Toy dolls that wet themselves and allow their "mommy" to change a watery diaper are not anything new. So why is the You & Me Mommy Change My Diaper Doll sold at Toys R Us causing a stir?
The boy version of the doll is sold, apparently, anatomically correct complete with male genitalia.
The product description of the doll does not entirely gloss over the fact that a boy will come with a penis.
The description says the package "includes an anatomically [correct] doll," listing extra diapers and his blue outfit as added features that come along with its $24.99 price tag.
The Change My Diaper Doll sold by Toys R Us explicitly states that the toy is "anatomically correct." (Image source: Toys R Us)
"You & Me baby dolls, baby doll clothes and accessories let girl be girls while pretending to be adults," the company stated on the Toys R Us website, which exclusively sells the brand. "You & Me baby dolls offer collectible and pretend play time dolls that reflect the personality of every young girl."
Reported parental outrage over the boy doll's genitalia started on Facebook, with Monica Beyer for the She Knows blog writing that one commenter on the post said "Little girls should not be shown that on dolls. The company makes me sick." The original post on Facebook appears to have been removed.
Beyer, on the other hand, represents a different camp.
"How on earth is it inappropriate for a child to see a naked baby? What about a baby makes a penis or a vulva dirty or sexual? Because that's what it sounds like when people say that it's wrong for little girls to see it. The truth is, when a child points out the body part that she doesn't have, all a parent is required to do is call it by its name," Beyer wrote. "This really brings up so many other conversations, such as using the proper words for body parts (including our genitals) and the shame children grow up with for nothing more than being a boy or a girl. It's similar to parents who don't want their children to see women breastfeeding in public because they don't want to have to explain 'that.'"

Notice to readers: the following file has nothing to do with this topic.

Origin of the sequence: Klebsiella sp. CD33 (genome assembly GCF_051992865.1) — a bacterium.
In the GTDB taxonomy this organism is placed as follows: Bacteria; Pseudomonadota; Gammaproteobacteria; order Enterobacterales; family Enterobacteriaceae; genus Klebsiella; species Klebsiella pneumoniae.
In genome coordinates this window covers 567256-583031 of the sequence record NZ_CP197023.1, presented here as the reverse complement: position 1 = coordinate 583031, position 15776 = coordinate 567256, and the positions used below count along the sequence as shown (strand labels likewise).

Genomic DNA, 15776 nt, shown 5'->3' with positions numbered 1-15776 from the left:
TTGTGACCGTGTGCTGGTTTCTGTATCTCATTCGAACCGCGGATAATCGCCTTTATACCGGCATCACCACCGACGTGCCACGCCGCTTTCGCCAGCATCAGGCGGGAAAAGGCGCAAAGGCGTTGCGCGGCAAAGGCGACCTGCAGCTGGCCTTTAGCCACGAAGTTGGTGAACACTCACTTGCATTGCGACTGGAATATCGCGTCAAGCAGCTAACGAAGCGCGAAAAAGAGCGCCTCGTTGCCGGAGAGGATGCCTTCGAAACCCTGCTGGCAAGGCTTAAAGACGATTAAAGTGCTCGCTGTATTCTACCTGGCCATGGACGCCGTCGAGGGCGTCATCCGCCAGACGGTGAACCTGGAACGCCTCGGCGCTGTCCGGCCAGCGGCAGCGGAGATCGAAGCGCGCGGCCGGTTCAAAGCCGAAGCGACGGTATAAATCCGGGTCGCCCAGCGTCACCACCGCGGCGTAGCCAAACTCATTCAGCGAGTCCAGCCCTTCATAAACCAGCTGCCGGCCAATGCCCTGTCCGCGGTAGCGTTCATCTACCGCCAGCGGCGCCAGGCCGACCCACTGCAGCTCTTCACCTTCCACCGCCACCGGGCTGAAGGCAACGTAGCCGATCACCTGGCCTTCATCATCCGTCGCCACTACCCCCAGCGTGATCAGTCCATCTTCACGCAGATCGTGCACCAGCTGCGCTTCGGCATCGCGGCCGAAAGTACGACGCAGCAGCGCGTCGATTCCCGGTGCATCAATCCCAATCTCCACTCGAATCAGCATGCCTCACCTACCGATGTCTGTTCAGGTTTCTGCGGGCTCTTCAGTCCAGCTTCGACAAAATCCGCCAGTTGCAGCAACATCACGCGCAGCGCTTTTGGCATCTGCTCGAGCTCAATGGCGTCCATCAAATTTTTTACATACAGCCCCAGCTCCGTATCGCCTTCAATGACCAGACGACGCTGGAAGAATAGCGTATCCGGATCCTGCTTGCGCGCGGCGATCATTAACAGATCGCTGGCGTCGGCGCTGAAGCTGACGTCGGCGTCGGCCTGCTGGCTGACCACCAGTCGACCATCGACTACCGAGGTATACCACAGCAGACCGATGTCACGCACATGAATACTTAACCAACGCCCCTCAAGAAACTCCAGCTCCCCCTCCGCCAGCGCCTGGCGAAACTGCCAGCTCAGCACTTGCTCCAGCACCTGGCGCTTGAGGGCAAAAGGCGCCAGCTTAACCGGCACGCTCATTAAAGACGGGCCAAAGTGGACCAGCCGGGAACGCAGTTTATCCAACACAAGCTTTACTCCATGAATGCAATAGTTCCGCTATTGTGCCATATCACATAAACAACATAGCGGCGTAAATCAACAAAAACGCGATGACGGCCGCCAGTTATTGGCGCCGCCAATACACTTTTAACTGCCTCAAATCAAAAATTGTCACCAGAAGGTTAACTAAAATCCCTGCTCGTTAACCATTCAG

While no one in the comments on the Toys R Us website makes any comment about the baby doll's anatomy, the New York Daily News pointed to another site, Buzzillions.com, which has reviews going back 2010 that make it clear people at least have known about the doll's representation of genitalia for a while now.
"I think every child should know all body parts of their sex and the opposite sex," one commenter wrote. "With all the 'cutsie' names made up by parents for 'private parts', how is anyone supposed to know what part the kid is actually referring to???"
Another commenter wrote that "it's not scary and is quite small."
"It's a hard plastic, it's not like 'it' is long or bends or anything like that. 'Anatomically correct' is almost a misnomer. It's really not so different as your child seeing a little boy get his diaper changed; it's just the human body," this commenter said. "I like the doll and would recommend it."
Beyer said that while an anatomically correct doll might not be all parents cup of tea, she thinks they should at least have the option that this doll provides.
"The doll isn't harmful. What's harmful is the notion that a baby doll is disturbing or sexual because it has a penis," Beyer wrote. "Let's be honest here — it's only scary if it's also going to pee on you during diaper changes."